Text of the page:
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Thread: Question regarding engagement sizes circa 1768 - 1820

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    Default Question regarding engagement sizes circa 1768 - 1820

    Hi all,

    I've done a bit of searching through Google and as such I'd like to offer my apologies if this has been covered elsewhere on here or if this is the inappropriate section for my query.

    I was wondering if anyone could answer a question which has arisen regarding average engagement sizes circa 1768 - 1820. I'm mostly interested in how frequent smaller engagements and the numbers involved. I did come across a list on Wikipedia which provided some accounts of single-ship actions including various dates which was quite insightful.

    I realise that there are a fair number of engagements within the allotted time period which involved significant numbers of ships and I'd imagine that smaller skirmishes were far more common than grand fleet actions but again, I maybe wrong.

    Thank you for any insight on this one, it is truly appreciated. My copy of "Naval Warfare in the Age of Sail - War at Sea 1756 - 1815" by Bernard Ireland arrived today so this may go someway to answering the above. Unfortunately I won't have an opportunity prior to the weekend to sink my jaws into it.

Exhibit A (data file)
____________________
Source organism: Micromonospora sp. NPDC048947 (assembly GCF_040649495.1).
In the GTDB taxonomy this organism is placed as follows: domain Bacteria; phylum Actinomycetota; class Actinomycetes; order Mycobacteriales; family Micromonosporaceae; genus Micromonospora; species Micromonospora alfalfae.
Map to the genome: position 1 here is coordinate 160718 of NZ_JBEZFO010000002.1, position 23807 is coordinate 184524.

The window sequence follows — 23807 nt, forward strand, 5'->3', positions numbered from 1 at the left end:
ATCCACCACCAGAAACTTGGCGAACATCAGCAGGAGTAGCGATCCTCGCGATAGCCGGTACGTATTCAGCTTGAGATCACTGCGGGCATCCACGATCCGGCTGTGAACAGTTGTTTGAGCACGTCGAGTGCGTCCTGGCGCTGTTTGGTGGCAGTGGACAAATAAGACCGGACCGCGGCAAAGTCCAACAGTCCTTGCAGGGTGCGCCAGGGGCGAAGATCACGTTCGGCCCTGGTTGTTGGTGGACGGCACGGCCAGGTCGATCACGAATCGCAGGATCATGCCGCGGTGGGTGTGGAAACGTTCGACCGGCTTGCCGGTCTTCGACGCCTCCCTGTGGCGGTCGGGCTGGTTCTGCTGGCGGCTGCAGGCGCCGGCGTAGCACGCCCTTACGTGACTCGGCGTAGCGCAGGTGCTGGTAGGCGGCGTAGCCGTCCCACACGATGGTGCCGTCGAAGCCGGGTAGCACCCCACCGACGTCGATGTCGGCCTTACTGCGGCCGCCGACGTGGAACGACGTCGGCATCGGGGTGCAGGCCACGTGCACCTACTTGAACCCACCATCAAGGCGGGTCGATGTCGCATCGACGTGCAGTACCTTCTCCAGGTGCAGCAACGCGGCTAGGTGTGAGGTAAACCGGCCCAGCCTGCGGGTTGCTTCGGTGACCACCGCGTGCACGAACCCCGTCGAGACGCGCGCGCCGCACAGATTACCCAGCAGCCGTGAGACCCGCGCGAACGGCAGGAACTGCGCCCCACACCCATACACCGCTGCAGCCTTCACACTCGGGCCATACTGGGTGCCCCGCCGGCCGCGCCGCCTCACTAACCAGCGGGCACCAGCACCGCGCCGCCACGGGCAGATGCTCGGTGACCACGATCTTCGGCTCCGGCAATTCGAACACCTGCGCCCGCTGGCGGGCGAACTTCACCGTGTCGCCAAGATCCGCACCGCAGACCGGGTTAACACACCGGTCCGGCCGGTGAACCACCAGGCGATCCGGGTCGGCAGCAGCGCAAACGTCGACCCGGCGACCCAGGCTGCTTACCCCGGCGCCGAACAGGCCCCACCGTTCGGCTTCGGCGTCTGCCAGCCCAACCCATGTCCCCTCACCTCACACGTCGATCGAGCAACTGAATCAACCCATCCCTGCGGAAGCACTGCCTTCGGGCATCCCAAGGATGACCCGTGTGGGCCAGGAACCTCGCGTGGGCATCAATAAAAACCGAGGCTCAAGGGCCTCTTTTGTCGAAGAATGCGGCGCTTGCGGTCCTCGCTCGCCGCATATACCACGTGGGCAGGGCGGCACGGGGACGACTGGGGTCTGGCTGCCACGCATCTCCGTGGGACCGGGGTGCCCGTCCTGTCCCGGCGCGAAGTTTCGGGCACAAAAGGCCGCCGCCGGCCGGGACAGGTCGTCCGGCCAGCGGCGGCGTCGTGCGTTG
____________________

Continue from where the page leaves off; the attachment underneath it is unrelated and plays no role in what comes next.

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    Morning Rob.
    No apology needed. As we always say the only foolish question is the one you don't ask.
    You are indeed correct in your assumption about battles. There were actually far fewer major Naval conflicts in the period than most people imagine, when Britain was becoming supreme at sea. I have most of these described in the history Forum, but if you want to find out far more than that about the minor engagements, a very good book is Medals of the British Navy and how they were won by WH Long. ISBN 1-935501-27-5. Although it covers all medals from Elizabeth the first to Gemaizah in 1888, the contents page gives a list of actions from Ushant in 1794 on page 33 through to Algiers in 1816 on page 205. Some 154 actions are listed, before he goes onto small boat actions on pages 215 to 266, of which there are about 50 listed.
    Hope this helps.

    Rob.
    The Business of the commander-in-chief is first to bring an enemy fleet to battle on the most advantageous terms to himself, (I mean that of laying his ships close on board the enemy, as expeditiously as possible); and secondly to continue them there until the business is decided.

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    Morning Rob,

    Thank you for your response and for providing a source for further reading. I'll be sure to head on over to the history section of the forum initially and go from there.

    The main reason I ask is to try gauge in my head what a reasonable number of ships would be for smaller engagements from an investment stand point. Admittedly I was going to try snag the starter set advertised on the sales section but you beat me to the punch on that one

    T'other Rob.